Part I only scratches the surface of Kushner’s deep and churning plot – in an ideal world, the two parts would always be presented back-to-back. My theatergoing partner, a novice to Angels in America, barely noticed the three-and-a-half hour runtime. To see this part without seeing Perestroika – or to present just this first part by itself, as other theatre companies have done in the past! – is like putting food in your mouth without eating it.
It will be a treat to see Story tackle the broader range of material that Prior Walter gets in Part II, given how unrestrainedly he devotes himself to Prior’s fear and need in this half, as well as to see the larger roles for Joe’s mother Hannah (Sarah Marshall, just beginning to hint at her character’s hardened spirit), the Angel (Ursula), and deeply insightful drag queen/nurse extraordinaire Belize (Jon Hudson Odom).
Some have said that this is a play of ideas, not people, but Loewith’s production utterly destroys that notion. The ideas – such as in Louis’ famous tirade about democracy and race in America and Europe, delivered with capricious intellect by Bock to Odom’s impressively incredulous Belize – serve to inform the characters first, and the characters are what sticks with us.
Angels in America Part 1: Millennium Approaches
closes October 23, 2016
Details and tickets
They fight, they love, they adapt or fail to adapt themselves to the world they live in, and they believe utterly that they are facing the end of the world. In a meeting with Joe, Martin Heller, a DC colleague of Cohn’s (played by Gilbert in one of the script’s many doublings), says of the Reagan era, “It’s really the end of liberalism.” This was a fright line, not a laugh line, when Kushner originally wrote it, a mere year before Bill Clinton’s election.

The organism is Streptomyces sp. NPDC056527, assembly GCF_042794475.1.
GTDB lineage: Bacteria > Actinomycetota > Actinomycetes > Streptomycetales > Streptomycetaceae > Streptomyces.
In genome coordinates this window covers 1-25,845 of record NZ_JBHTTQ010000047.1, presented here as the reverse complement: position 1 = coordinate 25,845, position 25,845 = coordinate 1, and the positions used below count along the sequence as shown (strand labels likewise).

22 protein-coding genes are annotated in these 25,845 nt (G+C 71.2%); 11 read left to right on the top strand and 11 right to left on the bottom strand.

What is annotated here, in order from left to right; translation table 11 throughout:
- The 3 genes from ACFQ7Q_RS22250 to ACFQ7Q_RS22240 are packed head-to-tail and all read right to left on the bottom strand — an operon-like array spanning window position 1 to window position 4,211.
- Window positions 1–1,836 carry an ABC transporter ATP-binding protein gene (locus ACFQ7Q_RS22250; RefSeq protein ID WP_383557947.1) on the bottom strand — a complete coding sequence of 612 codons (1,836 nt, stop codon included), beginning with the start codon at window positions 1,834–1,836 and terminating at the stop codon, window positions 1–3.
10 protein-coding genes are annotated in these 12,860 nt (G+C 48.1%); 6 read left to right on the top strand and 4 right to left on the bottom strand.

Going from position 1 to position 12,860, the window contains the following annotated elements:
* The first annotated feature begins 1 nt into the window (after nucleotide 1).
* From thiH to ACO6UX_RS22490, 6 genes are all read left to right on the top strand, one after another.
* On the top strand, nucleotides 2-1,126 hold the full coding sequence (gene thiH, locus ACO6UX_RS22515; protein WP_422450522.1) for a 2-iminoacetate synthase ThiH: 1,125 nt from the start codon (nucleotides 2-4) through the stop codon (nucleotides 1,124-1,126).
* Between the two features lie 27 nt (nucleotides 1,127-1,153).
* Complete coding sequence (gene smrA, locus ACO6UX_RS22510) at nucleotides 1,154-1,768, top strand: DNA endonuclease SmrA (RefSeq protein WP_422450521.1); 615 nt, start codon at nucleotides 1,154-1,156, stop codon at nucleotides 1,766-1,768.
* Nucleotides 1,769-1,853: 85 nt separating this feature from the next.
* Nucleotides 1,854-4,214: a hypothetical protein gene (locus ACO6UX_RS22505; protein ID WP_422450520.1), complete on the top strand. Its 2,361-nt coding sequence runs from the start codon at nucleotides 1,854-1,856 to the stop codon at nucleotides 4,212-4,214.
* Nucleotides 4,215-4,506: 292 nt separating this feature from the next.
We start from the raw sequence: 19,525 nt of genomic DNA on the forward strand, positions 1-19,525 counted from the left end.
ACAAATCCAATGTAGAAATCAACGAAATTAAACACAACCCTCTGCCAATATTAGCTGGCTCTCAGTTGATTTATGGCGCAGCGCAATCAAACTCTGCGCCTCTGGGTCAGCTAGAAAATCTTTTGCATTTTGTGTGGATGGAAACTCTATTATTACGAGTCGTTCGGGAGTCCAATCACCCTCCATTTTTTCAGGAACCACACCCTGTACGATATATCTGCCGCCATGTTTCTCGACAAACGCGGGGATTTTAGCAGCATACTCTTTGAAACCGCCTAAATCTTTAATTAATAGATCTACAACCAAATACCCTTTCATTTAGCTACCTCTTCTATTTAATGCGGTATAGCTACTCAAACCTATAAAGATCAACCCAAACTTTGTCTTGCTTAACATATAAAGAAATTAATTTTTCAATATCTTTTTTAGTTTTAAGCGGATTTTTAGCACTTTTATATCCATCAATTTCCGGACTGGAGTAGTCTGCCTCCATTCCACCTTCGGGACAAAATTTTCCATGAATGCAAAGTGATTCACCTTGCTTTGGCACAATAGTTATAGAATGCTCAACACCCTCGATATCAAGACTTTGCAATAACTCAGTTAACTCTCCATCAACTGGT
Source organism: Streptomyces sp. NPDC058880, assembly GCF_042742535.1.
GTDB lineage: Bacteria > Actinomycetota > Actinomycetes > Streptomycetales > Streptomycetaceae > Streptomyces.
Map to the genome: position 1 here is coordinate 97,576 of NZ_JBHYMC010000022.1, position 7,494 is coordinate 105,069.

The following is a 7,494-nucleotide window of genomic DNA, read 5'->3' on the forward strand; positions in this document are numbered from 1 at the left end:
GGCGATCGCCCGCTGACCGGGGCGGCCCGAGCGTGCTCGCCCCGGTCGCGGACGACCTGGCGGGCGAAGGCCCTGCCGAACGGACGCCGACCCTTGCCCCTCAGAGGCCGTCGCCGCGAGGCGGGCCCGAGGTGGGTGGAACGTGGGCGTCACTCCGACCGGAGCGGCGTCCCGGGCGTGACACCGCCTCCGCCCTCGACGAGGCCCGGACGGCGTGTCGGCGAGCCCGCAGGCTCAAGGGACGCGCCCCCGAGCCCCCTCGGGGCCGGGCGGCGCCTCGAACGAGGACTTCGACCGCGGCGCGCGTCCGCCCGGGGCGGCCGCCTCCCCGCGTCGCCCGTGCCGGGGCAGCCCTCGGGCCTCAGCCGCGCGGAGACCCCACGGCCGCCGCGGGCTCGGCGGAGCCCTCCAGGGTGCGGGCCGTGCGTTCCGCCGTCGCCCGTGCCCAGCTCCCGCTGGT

But that line – and others like it – are not indicators of a dated perspective. The world will always be ending, and different sets of people will always be finding themselves in or out of power, in or out of love, in or out of health. As Angels in America surges forward into its adolescence and beyond, varying lines and details like that will come in and out of timeliness, but that very instability points to the underlying truth – that change is inevitable, that it is painful, and that lovers, friends, and believers will fight for and against it, successfully or not. As Cohn’s own mentee runs for President in 2016, there are no better lessons to learn than those of our powerlessness in the face of certain changes – and where we do have power.
And those lessons, so of-the-now, are unfinished, and unknowable, until we complete our journey with these characters and see how Part II lives on stage, later this month.
Angels in America, Part I: Millennium Approaches by Tony Kushner . Directed by Jason Loewith . Featuring Jonathan Bock, Kimberly Gilbert, Mitchell Hébert, Thomas Keegan, Sarah Marshall, Jon Hudson Odom, Tom Story, Dawn Ursula . Scenic Designer: James Kronzer . Projection Designer: Clint Allen . Costume Designer: Ivania Stack . Assoc. Costume Designer/Crafts Artisan: Seth Gilbert . Lighting Designer: York Kennedy . Sound Designer: Joshua Horvath . Props Master: Kasey Hendricks . Dialect Coach: Zach Campion . Fight Choreographer: Casey Kaleba . Dramaturg: Gabrielle Hoyt . Assistant Director: Philip Kershaw . Flying Effects: D2 Flying Effects. Stage Managers: Marne Anderson, John Keith Hall, Che Wernsman . Produced by Round House Theatre and Olney Theatre Center . Reviewed by Brett Steven Abelman.